Is enhanced recovery enough for reducing 30-d readmissions after surgery?

Anne C. Fabrizio, Michael C. Grant, Zishan Siddiqui, Yewande Alimi, Susan L Gearhart, Christopher Wu, Jonathan Efron, Elizabeth C. Wick

Research output: Contribution to journalArticle

Abstract

Background: Few enhanced recovery pathways (ERPs) include processes related to the hospital to home transfer. Little has been reported regarding readmissions in enhanced recovery programs. This study evaluates readmissions and identifies areas to optimize ERPs to prevent readmissions. Methods: We conducted an observational, retrospective study at a single tertiary care center. Patients in an ERP for colorectal surgery were compared with a similar cohort who underwent surgery before protocol implementation. We evaluated 30-d readmission, compliance to enhanced recovery protocol, and diagnoses and patient care experiences related to transition of care. Results: Readmission rates (17.6% versus 19.4%; P = 0.55) were similar. There was significant reduction in index hospitalization length of stay (5.3 versus 7.0 d; P < 0.001) and postoperative surgical site infection (7.3% versus 16.6%; P = 0.01). Although enhanced recovery was associated with reduced readmissions for surgical site infections (31% versus 50.7%, P = 0.02), there was a trend toward increased readmissions for small bowel obstruction-ileus (31% versus 19.1%, P = 0.13). ERPs did not impact perceptions of care transitions; however, those who were readmitted rated their transition lower than those that were not. Conclusions: Although ERPs did not reduce readmissions, the program was associated with reduced length of stay and surgical site infections. ERPs did not influence perceptions of the transition to home. Transition process measures aimed at reducing readmission and improving patient outcomes, including use of transition guides, remote vital sign and symptom monitoring, and early clinical follow-up have not traditionally been part of ERP protocols but should be considered.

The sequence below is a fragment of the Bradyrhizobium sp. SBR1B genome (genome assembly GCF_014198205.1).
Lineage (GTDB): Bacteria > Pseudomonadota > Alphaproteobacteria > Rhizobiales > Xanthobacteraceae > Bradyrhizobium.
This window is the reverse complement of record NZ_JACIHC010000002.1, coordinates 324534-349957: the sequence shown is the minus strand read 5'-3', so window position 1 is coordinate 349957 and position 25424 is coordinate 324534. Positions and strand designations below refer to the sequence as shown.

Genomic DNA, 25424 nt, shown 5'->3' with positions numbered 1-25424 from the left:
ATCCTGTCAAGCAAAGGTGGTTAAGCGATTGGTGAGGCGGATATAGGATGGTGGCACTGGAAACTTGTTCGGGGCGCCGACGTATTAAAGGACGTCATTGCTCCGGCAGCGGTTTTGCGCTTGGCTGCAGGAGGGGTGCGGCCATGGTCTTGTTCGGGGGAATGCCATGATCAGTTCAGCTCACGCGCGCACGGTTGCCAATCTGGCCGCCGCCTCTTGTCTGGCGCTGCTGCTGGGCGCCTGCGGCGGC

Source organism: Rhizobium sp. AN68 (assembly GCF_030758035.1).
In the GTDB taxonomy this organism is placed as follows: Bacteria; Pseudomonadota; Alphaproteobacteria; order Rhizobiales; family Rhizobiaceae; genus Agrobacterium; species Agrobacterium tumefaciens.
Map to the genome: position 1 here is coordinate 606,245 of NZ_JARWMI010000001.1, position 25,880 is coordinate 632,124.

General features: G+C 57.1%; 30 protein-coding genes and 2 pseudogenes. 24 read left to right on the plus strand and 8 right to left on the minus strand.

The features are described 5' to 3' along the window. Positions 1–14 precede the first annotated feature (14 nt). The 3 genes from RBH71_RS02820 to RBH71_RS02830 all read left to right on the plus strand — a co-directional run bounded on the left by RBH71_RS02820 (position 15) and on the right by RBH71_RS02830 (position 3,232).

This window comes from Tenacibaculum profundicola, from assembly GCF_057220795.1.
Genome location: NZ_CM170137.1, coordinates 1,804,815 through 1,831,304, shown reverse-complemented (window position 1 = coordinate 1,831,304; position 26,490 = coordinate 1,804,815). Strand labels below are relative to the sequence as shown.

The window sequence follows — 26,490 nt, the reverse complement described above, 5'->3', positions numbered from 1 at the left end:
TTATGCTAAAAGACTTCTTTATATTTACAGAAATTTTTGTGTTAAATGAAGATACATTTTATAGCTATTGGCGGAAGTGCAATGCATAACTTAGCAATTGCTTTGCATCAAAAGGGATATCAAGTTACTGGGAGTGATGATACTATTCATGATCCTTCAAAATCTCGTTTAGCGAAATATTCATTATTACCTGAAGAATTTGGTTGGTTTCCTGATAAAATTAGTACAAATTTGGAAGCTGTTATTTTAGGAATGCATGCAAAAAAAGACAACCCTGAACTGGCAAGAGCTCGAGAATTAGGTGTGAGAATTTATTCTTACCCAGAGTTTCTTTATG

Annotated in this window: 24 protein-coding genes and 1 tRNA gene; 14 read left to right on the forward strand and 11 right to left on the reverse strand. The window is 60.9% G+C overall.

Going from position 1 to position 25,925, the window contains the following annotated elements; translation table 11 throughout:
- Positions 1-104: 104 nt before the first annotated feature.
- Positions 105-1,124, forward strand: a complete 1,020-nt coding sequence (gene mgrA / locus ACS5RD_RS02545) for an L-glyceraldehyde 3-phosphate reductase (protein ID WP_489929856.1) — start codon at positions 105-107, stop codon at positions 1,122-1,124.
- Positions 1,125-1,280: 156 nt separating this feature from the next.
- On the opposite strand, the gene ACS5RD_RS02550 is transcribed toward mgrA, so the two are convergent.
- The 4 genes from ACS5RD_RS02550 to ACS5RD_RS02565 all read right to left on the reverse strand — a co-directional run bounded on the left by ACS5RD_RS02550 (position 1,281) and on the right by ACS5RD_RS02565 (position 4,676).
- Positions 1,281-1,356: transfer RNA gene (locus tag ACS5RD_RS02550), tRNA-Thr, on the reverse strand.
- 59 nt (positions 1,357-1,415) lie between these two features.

Original languageEnglish (US)
JournalJournal of Surgical Research
DOIs
Publication statusAccepted/In press - Dec 1 2016

    Fingerprint

Keywords

  • Discharge
  • Enhanced recovery
  • ERAS
  • Readmission
  • Transition of care

ASJC Scopus subject areas

  • Surgery

Cite this